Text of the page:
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No longer a millionaire :(

November 8th, 2008 at 06:43 am

It's no surprise that all of our investment accounts have been hit hard by the recent stock market plunge. This morning I decided to bite the bullet and see how bad the fallout was. It turns out I'm no longer a millionaire -- net worth is down to $840k. All things considered, I can't complain -- it was just fun to call myself a millionaire while it lasted. I am confident the stock market will recover over the next few years and we will be in good shape for retirement 20 years from now. I guess my new goal can be to reach $1M net worth again by the age of 40. Smile

Investing in Non-Deductible IRA vs Taxable Account for me

August 5th, 2008 at 04:56 pm

Jim_Ohio had a very interesting post about whether high-income earners (above the ROTH limit) should direct money toward a taxable account or a non-deductible IRA. In the comments he asked me a series of questions, so I thought I'd blog a bit about our situation, and maybe if I'm lucky Jim will stop by and give me his take.

Currently DH makes about $130k. I have the choice to work or not -- currently I'm contracting 20 hr/wk and expect to gross about $60k. We'll probably have about $35k in deductions, plus $10k in exemptions. Last year we had $9k in dividends and $23k in capital gains.

Our tax situation this year will be very different from last year, since I only worked for 5 months and didn't start with as many hours. Last year, our AGI was $169k, my business income was $23k, our taxable income was $124k. I'm guessing our marginal tax bracket was 25%, but our effective tax rate was 10.5% federal and 9% state.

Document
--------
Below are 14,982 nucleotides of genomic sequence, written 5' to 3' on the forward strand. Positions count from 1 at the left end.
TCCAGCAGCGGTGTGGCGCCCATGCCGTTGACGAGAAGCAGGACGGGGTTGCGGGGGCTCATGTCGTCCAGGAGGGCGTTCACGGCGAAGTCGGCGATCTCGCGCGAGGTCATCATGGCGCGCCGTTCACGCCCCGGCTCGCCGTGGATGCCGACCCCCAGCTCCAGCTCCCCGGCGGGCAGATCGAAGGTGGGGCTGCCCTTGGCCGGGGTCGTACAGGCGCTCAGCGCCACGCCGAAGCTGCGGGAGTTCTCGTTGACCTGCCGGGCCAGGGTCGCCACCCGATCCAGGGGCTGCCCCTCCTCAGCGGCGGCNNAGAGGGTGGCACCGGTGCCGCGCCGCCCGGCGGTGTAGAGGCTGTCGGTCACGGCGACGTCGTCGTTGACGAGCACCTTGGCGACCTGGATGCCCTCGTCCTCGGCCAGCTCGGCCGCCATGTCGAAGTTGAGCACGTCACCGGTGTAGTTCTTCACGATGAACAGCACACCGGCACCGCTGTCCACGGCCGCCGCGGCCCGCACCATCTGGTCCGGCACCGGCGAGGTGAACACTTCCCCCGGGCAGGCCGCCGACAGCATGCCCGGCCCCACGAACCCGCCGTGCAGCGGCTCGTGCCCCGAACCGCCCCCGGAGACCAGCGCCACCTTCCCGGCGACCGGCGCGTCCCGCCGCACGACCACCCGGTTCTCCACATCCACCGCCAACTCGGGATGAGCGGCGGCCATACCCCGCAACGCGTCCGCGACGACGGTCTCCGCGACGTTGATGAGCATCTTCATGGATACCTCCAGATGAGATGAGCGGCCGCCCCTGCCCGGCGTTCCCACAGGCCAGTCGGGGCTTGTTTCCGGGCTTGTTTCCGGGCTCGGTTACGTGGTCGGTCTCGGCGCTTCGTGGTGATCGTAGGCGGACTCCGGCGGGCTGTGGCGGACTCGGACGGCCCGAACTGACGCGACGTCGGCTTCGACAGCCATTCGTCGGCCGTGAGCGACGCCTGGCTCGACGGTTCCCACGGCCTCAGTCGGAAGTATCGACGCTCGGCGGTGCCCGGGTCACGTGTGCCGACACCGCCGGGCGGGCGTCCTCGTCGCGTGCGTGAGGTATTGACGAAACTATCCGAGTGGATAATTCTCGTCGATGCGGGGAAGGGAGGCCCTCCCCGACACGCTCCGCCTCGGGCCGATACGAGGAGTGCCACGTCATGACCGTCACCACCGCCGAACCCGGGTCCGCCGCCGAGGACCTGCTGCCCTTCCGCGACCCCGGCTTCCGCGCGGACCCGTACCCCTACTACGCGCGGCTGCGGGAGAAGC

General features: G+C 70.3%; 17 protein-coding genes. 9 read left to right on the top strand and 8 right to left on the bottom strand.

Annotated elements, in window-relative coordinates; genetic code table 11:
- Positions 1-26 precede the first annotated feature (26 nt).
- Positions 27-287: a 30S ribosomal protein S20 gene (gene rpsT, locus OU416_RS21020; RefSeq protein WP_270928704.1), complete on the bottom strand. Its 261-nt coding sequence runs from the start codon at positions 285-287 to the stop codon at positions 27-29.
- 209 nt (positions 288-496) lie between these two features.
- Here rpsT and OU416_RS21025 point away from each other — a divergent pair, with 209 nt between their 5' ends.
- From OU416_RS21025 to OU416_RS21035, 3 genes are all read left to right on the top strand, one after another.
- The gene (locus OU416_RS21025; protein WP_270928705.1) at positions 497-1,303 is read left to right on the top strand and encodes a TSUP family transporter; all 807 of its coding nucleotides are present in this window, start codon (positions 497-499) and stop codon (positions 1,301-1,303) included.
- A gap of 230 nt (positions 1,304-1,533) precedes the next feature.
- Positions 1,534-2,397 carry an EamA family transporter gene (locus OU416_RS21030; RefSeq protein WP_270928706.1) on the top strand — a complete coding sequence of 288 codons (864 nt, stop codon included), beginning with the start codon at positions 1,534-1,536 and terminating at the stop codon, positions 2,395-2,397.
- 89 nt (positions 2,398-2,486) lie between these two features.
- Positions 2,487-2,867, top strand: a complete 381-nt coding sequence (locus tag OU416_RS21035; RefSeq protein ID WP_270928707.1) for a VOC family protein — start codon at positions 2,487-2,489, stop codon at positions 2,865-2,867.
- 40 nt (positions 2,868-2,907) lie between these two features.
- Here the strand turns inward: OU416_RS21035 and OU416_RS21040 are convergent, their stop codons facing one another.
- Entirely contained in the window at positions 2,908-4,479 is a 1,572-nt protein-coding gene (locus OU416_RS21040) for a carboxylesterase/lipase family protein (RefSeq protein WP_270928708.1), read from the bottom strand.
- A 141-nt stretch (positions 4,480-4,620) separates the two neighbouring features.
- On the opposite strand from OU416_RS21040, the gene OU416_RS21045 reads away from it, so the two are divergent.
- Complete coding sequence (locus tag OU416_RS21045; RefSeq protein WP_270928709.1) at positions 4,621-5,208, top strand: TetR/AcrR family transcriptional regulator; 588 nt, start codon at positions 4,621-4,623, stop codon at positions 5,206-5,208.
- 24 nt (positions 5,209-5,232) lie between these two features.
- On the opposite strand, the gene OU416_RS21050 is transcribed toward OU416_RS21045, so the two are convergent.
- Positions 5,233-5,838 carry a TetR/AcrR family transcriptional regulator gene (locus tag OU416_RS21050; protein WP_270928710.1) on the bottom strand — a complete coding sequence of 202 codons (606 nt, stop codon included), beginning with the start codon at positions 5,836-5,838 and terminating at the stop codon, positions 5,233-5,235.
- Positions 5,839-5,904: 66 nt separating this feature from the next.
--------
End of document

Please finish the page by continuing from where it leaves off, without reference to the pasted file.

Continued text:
1) How much are you investing each year? In the taxable account?
$15,500 to DH's 401k
$13k to DH's ESPP
$4k to DH's traditional IRA
$4k to my traditional IRA
No new money to my taxable account.

The IRA contributions will likely come from selling existing taxable mutual funds rather than new income.

2) how many years to retirement? Is early retirement a desire?
We are almost 38 now, so theoretically 27 years. I'd like the option of retiring at 60, so 22 years.

3) is mortgage paid off? Is their any reason to NOT pay the mortgage off?
The mortgage is a 10-1 ARM that is fixed at 5.125% until 2012. I think it's more advantageous for us to have the mortgage deduction and invest in the stock market instead of paying it off. Also, there is a fair chance that we will want to move to a better school district in 3-5 years time.

4) What choices are available for health care (HSA?), child care (child care account available?) and other less used deductions.
DH has excellent medical coverage, completely employer-funded, so no HSA.
We're currently taking advantage of the FSA health deduction, although I've been burned with it in the past. The dependent care deduction is tricky -- currently the part-time nanny prefers to be on a cash basis. To use the deduction we'd have to set up tax withholding, etc.

Here's our current strategy:

I wait until TurboTax tells me whether we qualify to contribute to a ROTH or not. We qualified for a partial contribution the year that I was not working, or I could take a deduction on a spousal IRA.

When we don't qualify for ROTH, we contribute $4k each to non-deductible IRA.

Now that I have business income, I sell stock in my taxable account to make the maximum contribution to the SEP-IRA to reduce the taxable business income.